Anoushavan Tanielian Armenian Church Christianity Daniel Findikyan Eastern Diocese Eastern Prelacy news Religion Stepan Piligian

A Time of Renewal and a Hopeful Season for Change

A Time of Renewal and a Hopeful Season for Change

Based on the calendar, it’s springtime! Wait…don’t look outdoors. Just think about what spring is outlined as. With the timber and crops shedding their seasonal slumber, we’re reminded that it is a time of renewal—a recent start. It’s the season that we rejoice the resurrection of our Lord and a time of nice hope.

I really feel this manner about our beloved and venerable Armenian church. Name me a hopeless optimist. Our religion is all about hope. You say (and I have also) that our church is in decline—falling attendance at parishes and Sunday Faculty, monetary issues and the problem of an ever growing secular society. All true, but still I’ve hope because I consider that with prayer and dedication we will meet our challenges and construct a brighter future.

I even have hope due to two necessary individuals: Bishop Daniel and Archbishop Anoushavan. With due respect to the previous, I haven’t been this excited concerning the potential of our leadership in the japanese US in a few years. All leaders, particularly these in our group, are graced with a “honeymoon” period for transitions and learning curves. Both of these high quality men have been elected at their respective assemblies (we’ll depart the unity problem aside for now) one yr in the past. For Anoushavan Surpazan, his transition was less eventful since his prior position was vicar of the Prelacy. For Daniel Surpazan (seems like we’ve been ready a long time to say that), it was a unique path. He was just consecrated a bishop of the church this previous week, so his first yr as Primate was as “Hayr” Daniel. However, each are longtime members of their dioceses and have simply completed their transitional yr marked by each presiding over their respective assemblies this month.

With hope and optimism come expectations—excessive expectations. The hope that I and lots of others share is predicated on two causes: the qualities of these men and the inherent position of clergy, notably celibate clergy in our church. As leaders, they both have the power to encourage. For my part, this is an important attribute of a public chief. Both Surpazans have an extended history of educating, motivating and galvanizing younger individuals. I keep in mind when Daniel Surpazan was elected a yr ago, there was an pleasure among the young individuals in our parish. They have had an exquisite relationship with him for years by way of the St. Nersess packages. Anoushavan Surpazan exemplified an identical narrative via the St. Gregory of Datev summer time program.

What do the trustworthy want and need from our clergy leaders? They need to be inspired. They need their church to be relevant, they usually need to have approachable leaders. In our specific church, the Diocesan Primate/Prelate has monumental authority. By definition, our clergymen are the presiding individuals over all features of the church. Usually speaking, the lay bodies on church matters accede to the knowledge of the Primate/Prelate. There are solely two issues that may undermine that authority: a scarcity of consensus within our administrative our bodies and actions by the Vehapar to regulate the authority of the Diocesan bishop. We have now experienced each limitations in our current historical past. It is vitally necessary that neither limit the tenure of those leaders.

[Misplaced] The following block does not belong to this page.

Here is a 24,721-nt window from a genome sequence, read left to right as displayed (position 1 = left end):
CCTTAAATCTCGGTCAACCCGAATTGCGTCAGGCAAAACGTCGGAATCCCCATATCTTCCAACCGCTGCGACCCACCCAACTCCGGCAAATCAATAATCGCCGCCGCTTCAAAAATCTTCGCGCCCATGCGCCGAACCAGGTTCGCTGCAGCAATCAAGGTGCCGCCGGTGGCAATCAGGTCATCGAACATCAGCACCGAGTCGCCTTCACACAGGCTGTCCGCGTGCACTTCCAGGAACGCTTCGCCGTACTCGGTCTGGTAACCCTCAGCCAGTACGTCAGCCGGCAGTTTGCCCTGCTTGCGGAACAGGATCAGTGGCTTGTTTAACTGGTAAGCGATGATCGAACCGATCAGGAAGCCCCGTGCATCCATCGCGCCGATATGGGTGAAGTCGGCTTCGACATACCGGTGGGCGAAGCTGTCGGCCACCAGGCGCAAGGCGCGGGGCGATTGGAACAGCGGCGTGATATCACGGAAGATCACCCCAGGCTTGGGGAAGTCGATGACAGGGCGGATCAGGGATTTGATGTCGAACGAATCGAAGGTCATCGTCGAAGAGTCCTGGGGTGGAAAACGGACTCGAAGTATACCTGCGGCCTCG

In fact this doesn’t preclude wholesome conflict and debate. In the case of our Diocesan bishops, it’s essential that the lay leaders, clergymen and the Vehapars help these people by letting them do their job. With everybody’s help, we might get the easiest of their capabilities. Our bishops are beneath vital strain from a diverse group. Settlement may be difficult. I might recommend we do our utmost to help these leaders as a reflection of the arrogance we had in electing them. Empowering them with our help will encourage applicable risk-taking.

The Armenian church shouldn’t be a case of “if it’s not broken, don’t repair it.” We frequently say that we have to be investing for the longer term. But what exactly does that mean? I might make clear it by saying we should spend money on ways in which deliver the youngest two generations to the church. This is where the void is, however it isn’t where we spend nearly all of our time and assets.

What we’d like from our leaders is to be change brokers.

For example, each Might each dioceses maintain their annual assemblies. It’s the highest legislative unit of the diocese. It is empowered to hold elections for the Prelate/Primate and Diocesan councils, move budgets and enact packages for the diocese. But when you look at a typical meeting agenda or truly attend one, there are only a few tangible gadgets that one might say immediately affect parish life. These assemblies, whether or not the Prelacy NRA or the Diocesan Meeting, deliver together an unimaginable array of talent, dedication and dedication. But they often take on the position of a grand reunion of people who sincerely love their church and each other, but have little legislative or monetary influence on parishes. For years as a delegate to both assemblies, I might wrestle with how one can convey the content and output of the assemblies to a parish group coping with the struggles of attendance, schooling and funds. Yes, elections are held and budgets are handed, but concrete measures to reverse decline simply by no means occur. The deliberations are riddled with formalities, “company” dialogue on the “headquarters” and infinite reviews of current history. The mundane hours resemble more of a rubber stamp board meeting than an trustworthy evaluate of our challenges. These assemblies are designed to create goodwill and photograph alternatives, however general, they modify little in an establishment that wants revision. It isn’t an efficient use of our assets. It turns right into a “feel good” session for our shrinking core. I consider our leadership can alter that equation and create the processes to assessment our challenges and implement techniques which have an actual influence.